As the Fujifilm X-Series mirrorless system grows, Fuji has seen fit to diversify a bit from what was previously a system that catered entirely to enthusiasts and professionals. Recently, Fuji has released its latest X-Series camera: the X-M1. While the X-Pro 1 and X-E1 were targeted distinctly at the high-end, the X-M1 seeks to court a slightly different demographic. However, it still offers the same excellent sensor as its older brothers, and includes a few improvements on those bodies as well as a few new features. It’s available in three colors: Silver (with black leatherette), Black, or Silver (with brown leatherette). The camera retails for $699 for the body only and $799 in a kit with the new XC 16-50mm f/3.5-5.6 OIS (reviewed here). Is this just a cheap low-end body to court the average photographer, or is it more than that?
If you’re not familiar with my reviews, I review from a real world shooting perspective. You won’t find lens charts or resolution numbers here. There are plenty of other sites that cover those. I review products on how they act for me as a photographic tool. I am not a videographer, so my reviews concentrate on the still imaging capabilities of a camera.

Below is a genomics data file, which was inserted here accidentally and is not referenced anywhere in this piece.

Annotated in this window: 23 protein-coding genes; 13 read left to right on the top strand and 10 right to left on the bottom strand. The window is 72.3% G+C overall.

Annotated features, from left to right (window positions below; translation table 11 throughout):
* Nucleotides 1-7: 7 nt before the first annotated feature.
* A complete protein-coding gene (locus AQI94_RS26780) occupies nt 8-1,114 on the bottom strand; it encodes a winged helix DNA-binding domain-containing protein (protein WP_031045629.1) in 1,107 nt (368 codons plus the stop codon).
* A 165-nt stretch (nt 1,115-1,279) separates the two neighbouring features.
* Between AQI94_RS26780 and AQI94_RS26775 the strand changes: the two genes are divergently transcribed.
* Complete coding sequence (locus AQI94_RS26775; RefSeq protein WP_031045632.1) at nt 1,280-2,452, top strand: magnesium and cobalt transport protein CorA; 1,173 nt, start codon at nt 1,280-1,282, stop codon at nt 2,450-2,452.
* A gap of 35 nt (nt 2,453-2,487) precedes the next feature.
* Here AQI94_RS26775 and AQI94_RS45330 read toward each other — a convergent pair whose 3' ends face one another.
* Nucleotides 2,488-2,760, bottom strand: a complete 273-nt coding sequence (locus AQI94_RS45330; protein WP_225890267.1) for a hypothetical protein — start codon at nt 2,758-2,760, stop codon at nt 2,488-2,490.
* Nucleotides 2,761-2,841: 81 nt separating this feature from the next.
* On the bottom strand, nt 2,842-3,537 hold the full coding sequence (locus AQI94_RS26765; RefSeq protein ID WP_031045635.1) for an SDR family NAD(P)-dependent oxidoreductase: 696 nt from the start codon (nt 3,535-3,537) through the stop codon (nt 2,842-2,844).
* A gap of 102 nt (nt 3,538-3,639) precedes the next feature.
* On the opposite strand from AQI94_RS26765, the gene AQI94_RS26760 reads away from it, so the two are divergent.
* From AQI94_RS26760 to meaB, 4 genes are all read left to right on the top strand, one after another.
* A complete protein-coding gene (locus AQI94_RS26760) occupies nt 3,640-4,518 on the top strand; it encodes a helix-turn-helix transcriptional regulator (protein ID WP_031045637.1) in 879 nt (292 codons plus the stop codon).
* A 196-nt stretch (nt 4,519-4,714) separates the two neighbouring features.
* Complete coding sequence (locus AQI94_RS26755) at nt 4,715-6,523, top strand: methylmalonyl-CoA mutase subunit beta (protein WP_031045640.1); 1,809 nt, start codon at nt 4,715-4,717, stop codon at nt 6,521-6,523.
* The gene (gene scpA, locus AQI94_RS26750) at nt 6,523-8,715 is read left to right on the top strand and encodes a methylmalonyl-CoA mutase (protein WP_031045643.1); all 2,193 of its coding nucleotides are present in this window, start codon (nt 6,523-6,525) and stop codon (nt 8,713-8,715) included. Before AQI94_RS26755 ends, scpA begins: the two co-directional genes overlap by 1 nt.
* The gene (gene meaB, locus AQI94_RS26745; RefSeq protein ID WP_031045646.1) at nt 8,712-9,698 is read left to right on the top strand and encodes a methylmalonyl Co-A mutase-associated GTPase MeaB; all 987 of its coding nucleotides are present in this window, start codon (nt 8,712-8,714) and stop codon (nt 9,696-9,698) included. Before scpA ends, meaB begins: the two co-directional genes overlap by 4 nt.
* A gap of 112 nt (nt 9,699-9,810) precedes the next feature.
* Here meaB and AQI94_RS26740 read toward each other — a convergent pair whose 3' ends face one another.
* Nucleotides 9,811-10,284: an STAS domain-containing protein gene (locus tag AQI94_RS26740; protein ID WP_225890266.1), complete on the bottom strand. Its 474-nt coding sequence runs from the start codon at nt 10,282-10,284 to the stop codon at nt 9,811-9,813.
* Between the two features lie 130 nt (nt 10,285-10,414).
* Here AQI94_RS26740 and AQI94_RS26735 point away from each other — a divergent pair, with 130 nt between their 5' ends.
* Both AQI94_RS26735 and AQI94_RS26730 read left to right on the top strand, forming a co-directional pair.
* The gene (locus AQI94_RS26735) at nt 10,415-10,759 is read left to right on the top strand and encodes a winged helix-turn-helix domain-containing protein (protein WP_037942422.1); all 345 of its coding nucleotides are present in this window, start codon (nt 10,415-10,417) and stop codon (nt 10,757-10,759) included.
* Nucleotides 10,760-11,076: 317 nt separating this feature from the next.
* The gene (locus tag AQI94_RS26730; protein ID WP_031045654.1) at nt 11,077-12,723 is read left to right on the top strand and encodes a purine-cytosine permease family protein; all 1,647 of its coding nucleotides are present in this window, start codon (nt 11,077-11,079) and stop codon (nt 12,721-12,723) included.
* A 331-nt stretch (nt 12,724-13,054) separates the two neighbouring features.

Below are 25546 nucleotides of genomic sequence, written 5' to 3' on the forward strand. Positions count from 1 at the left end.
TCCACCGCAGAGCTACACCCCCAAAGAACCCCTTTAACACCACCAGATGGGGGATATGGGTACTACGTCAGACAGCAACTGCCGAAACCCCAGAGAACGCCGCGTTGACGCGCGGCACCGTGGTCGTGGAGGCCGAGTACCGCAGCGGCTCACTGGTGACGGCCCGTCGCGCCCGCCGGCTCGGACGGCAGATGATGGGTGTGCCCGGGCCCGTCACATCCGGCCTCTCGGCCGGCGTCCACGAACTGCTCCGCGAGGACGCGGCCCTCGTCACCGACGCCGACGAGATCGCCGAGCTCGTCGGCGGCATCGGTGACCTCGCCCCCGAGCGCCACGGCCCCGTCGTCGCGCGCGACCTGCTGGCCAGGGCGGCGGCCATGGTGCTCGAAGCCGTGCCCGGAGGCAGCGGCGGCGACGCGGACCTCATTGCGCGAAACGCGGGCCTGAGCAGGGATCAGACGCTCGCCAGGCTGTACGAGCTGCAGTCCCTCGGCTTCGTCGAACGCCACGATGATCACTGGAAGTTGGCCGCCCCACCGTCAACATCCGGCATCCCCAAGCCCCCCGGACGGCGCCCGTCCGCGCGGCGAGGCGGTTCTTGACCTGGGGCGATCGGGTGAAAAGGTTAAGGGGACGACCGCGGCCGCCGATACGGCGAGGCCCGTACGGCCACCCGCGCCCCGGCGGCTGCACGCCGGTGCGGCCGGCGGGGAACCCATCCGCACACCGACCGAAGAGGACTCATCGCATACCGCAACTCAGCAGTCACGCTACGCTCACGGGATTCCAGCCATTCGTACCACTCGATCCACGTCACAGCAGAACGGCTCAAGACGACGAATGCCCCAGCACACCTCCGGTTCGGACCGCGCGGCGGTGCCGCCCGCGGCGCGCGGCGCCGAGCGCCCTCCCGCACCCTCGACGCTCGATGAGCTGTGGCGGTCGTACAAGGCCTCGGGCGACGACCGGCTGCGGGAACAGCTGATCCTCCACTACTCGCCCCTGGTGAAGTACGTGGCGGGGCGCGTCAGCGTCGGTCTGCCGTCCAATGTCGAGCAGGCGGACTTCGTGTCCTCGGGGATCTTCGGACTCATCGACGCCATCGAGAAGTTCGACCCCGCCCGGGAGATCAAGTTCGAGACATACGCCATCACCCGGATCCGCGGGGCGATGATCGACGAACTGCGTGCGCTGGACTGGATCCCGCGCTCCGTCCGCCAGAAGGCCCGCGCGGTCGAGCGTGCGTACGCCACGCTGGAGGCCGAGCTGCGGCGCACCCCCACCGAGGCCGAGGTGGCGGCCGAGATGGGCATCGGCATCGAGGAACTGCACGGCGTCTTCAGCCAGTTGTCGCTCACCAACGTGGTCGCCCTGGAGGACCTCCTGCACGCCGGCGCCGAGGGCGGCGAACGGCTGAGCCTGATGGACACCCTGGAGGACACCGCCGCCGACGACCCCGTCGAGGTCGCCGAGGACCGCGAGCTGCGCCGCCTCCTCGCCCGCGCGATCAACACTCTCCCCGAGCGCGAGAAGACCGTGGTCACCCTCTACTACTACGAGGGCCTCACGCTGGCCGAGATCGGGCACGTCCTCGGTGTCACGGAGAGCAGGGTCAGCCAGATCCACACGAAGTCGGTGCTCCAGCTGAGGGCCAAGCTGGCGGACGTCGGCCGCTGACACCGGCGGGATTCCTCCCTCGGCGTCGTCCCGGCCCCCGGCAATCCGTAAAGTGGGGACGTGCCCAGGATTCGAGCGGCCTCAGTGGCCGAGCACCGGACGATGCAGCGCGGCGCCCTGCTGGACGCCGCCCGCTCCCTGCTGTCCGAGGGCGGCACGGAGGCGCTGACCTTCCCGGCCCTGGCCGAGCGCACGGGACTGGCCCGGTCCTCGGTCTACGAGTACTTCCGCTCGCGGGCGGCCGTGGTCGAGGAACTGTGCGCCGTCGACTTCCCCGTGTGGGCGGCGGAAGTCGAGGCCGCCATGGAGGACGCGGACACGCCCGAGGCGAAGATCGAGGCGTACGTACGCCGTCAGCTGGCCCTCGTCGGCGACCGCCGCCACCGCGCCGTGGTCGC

Body and Ergonomics
When I first saw the X-M1 in person, I was struck by its graceful design. It is a very attractive camera, a combination of retro and modern. It’s also a very small camera. When the X-Pro 1 was first released, it packed some unique features in a rather large body for a mirrorless camera. The X-E1 that followed last year reduced that size a fair bit. The X-M1 is significantly smaller than both, and is actually about the size of some of the smallest mirrorless cameras in production. It’s almost exactly the same size as the Panasonic GX1 for Micro 4/3. It’s nice to have a Fuji body this small, though the size reduction comes at the expense of a viewfinder.